Hey Minister, leave those guards alone

GardaGarda station closures removed the garda from the centre of rural communities, police numbers remain depleted and rural Ireland is abandoned. Why? asks John O’Keeffe.

John O'KeefeThose of us living in cities can often be accused of smugness when it comes to those who eschew rural life. While the country generally may still be suffering economic difficulties, urban dwellers have not fared as badly as their rural counterparts. Yes, hospital waiting lists have improved little but at least city dwellers have easy access to hospitals. Yes, it’s sometimes hard to get your children into a school of your choice but if at first you don’t succeed, there’s always one not too far away. While it is true that violent crime remains high in urban areas at least we have more ready access to gardaí in a crisis – more than can be said for the bachelor farmer in an isolated farm or a young family in a remote village.

You see, there’s Dublin – and then there’s everywhere else. The social narrative is seen largely through the prism of the capital’s media when it comes to education, health and most definitely, crime. An RTÉ Morning Ireland announcement of loose cattle on the road in Tullow is treated with silent derision by urbanites addled with status anxiety. More depressingly, news that a man has been attacked or murdered in the countryside is often parked off in the urban psyche as some feud and certainly of no concern to them.

Yet woe betide anyone who continues to complain about the closure of rural garda stations. Apparently that debate is long since lost and it’s time those people with wellies moved on – no matter that the statistics bear out a worrying rise in rural crime.

For the first half of last year the theft of farm machinery and equipment was the most common crime perpetrated on Irish farms. There were 218 vehicle thefts, 280 burglaries, 261 diesel thefts, 48 livestock thefts and six thefts from persons. In the last three years alone it is believed that that up to 3,000 sheep have been stolen from Irish farms. When a home is ransacked in the city, it naturally creates waves in the community and is taken seriously by the media. Yet, for some reason, rural crime doesn’t grab urban dwellers in the same way.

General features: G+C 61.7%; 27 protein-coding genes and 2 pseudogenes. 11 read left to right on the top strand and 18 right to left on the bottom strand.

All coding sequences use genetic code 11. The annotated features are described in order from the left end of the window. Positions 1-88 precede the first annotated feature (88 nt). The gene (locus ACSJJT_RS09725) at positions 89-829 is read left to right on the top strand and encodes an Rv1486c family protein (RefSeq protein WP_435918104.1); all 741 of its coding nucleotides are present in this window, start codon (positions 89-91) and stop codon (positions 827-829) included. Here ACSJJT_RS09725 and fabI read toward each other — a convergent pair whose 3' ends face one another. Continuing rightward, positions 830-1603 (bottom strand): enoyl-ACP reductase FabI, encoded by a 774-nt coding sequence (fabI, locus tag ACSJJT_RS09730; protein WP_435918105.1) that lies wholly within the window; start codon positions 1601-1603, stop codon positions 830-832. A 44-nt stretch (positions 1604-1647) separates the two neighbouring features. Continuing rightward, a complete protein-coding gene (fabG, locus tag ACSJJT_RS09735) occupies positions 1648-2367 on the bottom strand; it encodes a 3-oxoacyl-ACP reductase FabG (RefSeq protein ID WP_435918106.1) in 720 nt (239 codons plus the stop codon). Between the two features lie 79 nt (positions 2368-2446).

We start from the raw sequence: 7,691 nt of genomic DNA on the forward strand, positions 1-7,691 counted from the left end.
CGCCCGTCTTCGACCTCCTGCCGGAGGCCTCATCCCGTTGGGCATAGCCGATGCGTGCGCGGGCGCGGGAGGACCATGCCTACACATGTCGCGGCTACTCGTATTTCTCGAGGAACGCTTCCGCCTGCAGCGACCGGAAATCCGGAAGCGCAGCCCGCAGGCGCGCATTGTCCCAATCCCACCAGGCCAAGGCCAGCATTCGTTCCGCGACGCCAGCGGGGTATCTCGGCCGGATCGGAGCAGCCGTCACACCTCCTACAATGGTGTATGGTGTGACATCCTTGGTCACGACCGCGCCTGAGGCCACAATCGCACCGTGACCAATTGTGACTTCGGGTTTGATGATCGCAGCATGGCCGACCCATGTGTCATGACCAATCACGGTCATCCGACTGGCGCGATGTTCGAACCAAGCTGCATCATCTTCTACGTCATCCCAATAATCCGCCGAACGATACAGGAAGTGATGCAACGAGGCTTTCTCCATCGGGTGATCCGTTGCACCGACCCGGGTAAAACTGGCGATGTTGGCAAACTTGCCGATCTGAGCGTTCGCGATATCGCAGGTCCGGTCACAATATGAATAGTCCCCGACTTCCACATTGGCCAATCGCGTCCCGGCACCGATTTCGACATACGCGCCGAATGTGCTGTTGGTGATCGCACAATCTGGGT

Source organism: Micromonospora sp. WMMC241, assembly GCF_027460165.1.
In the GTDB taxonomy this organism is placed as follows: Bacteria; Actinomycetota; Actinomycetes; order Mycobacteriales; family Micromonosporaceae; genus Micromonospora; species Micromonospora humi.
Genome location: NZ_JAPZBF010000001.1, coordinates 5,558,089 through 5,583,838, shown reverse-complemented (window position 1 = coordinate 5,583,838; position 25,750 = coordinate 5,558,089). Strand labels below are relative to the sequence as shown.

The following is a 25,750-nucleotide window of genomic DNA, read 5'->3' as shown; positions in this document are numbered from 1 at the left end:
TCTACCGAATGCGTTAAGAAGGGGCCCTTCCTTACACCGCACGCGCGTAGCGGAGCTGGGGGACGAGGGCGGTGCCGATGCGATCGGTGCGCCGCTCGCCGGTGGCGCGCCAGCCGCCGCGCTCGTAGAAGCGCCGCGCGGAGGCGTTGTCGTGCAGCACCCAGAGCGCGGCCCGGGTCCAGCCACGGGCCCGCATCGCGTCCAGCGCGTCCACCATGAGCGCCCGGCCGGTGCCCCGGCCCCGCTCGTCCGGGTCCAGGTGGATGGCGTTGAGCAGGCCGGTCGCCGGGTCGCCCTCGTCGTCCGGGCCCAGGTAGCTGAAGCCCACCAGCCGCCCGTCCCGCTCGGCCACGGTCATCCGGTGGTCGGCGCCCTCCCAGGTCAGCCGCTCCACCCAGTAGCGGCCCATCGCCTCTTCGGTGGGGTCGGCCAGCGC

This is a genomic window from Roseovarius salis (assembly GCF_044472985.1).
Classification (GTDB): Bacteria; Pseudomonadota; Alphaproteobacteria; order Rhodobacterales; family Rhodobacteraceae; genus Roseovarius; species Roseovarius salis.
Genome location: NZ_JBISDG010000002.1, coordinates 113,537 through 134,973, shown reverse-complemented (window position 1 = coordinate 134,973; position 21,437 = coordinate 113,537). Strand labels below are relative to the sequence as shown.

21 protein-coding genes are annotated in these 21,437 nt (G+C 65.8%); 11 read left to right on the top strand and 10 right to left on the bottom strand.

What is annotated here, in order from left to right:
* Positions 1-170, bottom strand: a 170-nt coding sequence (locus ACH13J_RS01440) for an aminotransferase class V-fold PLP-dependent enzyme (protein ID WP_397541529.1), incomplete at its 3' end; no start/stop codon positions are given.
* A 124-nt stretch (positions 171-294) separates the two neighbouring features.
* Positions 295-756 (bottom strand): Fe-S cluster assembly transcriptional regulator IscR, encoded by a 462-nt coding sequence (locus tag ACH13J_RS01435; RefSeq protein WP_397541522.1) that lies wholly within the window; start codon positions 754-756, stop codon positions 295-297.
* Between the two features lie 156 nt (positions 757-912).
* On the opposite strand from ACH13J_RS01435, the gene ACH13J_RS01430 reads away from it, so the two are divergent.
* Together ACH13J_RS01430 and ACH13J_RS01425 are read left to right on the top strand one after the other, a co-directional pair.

Many appear to believe there is something more comical or at least less worrying about livestock been taken, or tractors being robbed. No one seems to get the notion that it is the exact equivalent of an apartment been robbed in the city. In addition it also means a livelihood has been affected. This is all further compounded by no local police and a urban media script that says rural crime of this type is simply not as important as its city equivalent. Where a serious violent offence or a homicide occurs outside the main centres, a local feud is assumed and we soon get back to the eternal sunshine of Frappuccino-land.

“Certainly, there are crime categories that are decreasing in rural Ireland, as is the case across the islands but still others, notably violent crimes, are not….”

What part of 139 station closures – primarily in rural Ireland – and depleted garda numbers are we not getting? Undoubtedly rationalisation occurs in all services and policing is not immune. In fact rationalisation can often have a salutary effect on certain sectors and increase productivity. The problem remains however that individual, familial and community safety cannot be commoditised. Certainly, there are crime categories that are decreasing in rural Ireland, as is the case across the islands but still others, notably violent crimes, are not. However any of us can play with statistics – statistics which of themselves, can be wholly inaccurate. What we cannot dismiss however is the palpable fear of crime in rural Ireland coupled with the almost certain knowledge that if some crime should befall you, no garda can now have your back – until it’s too late.